444 Shares

The first reaction I get when I tell people traveling to eastern Europe that they must visit Craiova, Romania, is a genuinely interested “huh?” Craiova, the 6th largest city in Romania, has a remarkably enthusiastic population of 270,000 working diligently on social media to promote it as a tourist destination. Although I met the reasons you voted Craiova the Best City to Visit of 2014, here’s what that city (which is in rapid travel destination transformation) looks like under the summer sun.

craiova baniei house

Looking around the Craiova Art Museum, once the active Constantin Mihail Palace, now gearing up to host a number of pieces of artwork from Romanian sculptors and painters.

craiova art museum

Big square.

craiova square

Big meal, with polenta, of course.

polenta craiova romania

Inside the Madona Dudu Church, whose structure was partially rebuilt in 1844 to repair earthquake damage sustained a decade prior.

madona dudu church craiova

Walking around the Parcul Nicolae Romanescu (Romanescu Park) which has small monuments, cafes, and street food stalls scattered throughout. There’s enough organization so you don’t feel lost but at the same time are exploring, as there’s a lot to be discovered (and eaten) inside.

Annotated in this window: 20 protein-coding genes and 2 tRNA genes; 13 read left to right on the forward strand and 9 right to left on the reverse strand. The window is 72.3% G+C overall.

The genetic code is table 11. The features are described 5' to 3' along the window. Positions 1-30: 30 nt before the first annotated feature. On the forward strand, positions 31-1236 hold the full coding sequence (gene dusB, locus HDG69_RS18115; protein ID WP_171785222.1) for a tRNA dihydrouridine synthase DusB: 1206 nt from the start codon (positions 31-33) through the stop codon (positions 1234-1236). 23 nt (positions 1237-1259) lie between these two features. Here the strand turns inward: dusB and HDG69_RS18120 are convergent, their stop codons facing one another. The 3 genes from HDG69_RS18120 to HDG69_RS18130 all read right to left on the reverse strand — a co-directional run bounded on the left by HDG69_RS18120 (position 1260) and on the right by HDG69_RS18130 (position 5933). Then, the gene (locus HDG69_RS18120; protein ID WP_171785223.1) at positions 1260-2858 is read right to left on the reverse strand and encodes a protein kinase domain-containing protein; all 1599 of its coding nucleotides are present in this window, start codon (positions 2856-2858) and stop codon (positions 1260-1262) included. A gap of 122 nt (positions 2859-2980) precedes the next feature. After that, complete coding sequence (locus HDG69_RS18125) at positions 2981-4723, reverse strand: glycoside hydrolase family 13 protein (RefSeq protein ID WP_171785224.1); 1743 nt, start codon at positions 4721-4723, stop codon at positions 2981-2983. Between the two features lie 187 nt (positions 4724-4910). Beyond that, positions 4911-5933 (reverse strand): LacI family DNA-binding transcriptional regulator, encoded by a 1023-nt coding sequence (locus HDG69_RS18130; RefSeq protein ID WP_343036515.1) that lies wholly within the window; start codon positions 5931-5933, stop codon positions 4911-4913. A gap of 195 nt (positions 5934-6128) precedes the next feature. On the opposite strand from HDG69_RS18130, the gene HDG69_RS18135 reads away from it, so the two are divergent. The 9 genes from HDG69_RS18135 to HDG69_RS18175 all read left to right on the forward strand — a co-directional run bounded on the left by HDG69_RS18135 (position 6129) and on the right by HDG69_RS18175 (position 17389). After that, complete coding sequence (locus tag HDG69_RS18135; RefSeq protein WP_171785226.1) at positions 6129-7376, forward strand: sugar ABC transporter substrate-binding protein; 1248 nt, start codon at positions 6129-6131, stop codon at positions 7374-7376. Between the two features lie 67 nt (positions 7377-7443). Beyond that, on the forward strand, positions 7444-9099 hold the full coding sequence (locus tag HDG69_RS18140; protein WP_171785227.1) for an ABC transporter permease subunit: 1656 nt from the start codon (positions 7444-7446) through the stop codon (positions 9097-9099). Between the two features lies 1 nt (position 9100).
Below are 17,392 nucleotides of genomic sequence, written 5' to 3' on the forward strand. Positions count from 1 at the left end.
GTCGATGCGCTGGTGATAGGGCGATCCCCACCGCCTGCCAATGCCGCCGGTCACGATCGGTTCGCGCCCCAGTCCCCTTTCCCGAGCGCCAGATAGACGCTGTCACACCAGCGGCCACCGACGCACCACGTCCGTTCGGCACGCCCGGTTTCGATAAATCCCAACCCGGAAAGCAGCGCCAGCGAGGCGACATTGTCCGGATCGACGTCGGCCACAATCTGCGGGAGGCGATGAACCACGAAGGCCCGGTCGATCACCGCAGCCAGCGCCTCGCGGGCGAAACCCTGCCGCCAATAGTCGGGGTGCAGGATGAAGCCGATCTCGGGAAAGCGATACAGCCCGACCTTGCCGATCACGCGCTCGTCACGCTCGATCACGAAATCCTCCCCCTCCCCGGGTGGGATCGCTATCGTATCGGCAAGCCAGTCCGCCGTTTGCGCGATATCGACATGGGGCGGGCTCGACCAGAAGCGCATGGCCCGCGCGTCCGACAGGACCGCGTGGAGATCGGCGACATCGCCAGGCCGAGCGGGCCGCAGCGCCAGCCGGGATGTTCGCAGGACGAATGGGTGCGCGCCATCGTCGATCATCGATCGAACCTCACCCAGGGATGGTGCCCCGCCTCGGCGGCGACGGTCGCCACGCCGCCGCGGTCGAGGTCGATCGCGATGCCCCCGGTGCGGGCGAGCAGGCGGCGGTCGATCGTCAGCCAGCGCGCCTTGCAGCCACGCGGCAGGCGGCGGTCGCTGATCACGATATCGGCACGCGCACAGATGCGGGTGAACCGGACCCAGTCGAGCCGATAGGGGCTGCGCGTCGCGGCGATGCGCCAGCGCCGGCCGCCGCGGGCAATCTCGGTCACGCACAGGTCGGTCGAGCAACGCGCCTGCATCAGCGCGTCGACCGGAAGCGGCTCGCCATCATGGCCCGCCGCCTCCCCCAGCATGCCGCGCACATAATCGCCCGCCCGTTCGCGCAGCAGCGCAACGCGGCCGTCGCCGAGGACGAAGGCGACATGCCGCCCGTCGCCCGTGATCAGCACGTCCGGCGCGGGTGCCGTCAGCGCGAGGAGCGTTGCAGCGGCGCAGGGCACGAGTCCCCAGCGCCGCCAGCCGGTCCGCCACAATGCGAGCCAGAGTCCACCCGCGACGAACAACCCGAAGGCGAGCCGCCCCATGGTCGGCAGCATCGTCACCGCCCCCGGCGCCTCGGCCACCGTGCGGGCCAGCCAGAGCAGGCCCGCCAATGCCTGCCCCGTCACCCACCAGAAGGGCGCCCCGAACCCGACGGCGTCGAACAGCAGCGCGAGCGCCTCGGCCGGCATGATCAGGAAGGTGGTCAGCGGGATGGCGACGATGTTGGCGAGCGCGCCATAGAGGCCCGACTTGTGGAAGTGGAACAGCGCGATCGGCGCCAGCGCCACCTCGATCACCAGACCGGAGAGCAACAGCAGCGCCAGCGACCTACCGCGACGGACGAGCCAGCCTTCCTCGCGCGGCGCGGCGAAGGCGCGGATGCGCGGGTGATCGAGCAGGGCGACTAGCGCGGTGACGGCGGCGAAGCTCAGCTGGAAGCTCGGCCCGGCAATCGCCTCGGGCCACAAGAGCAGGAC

romanescu park craiova romania

A look into Craiova’s City Hall, open to the public when there aren’t any active sessions or debates taking place.

craiova city hall

Nearby, along the Danube River about a 40 minute drive away is Europe’s tallest rock sculpture. This depiction honors Decebalus, (87-106 A.D.), who was able to preserve Dacia’s (the precursor to modern Romania) independence against Roman rule through three wars.

RELATED
This Bridge In Sarajevo Is Where World War I Started And Nearly Didn't

Decebalus statue

A streak of independence still flows through the blood of most Craiovans, who are proud of a heritage they want to share in the most modern ways. At least once a month many of the city’s bloggers gather at Club Q, essentially turning into a large meet and greet open to everyone. In the time since I took these photos, a large pedestrian area has been opened, lined with a number of virgin bars, restaurants, and cafes all anticipating new business. (Facebar in particular has really grown into one of the best places to eat, drink, and party in town.)

Craiova is easy to reach by train from Bucharest (about 4 hours and $15) or backward nodding Sofia, and Wizz Air recently began flights a number of cities including London, Rome, and Barcelona. You’ll find that Craiova is right in the middle of a special zone for travelers – a place you should add to your plans if you’re looking for an inexpensive but unique experience in Europe.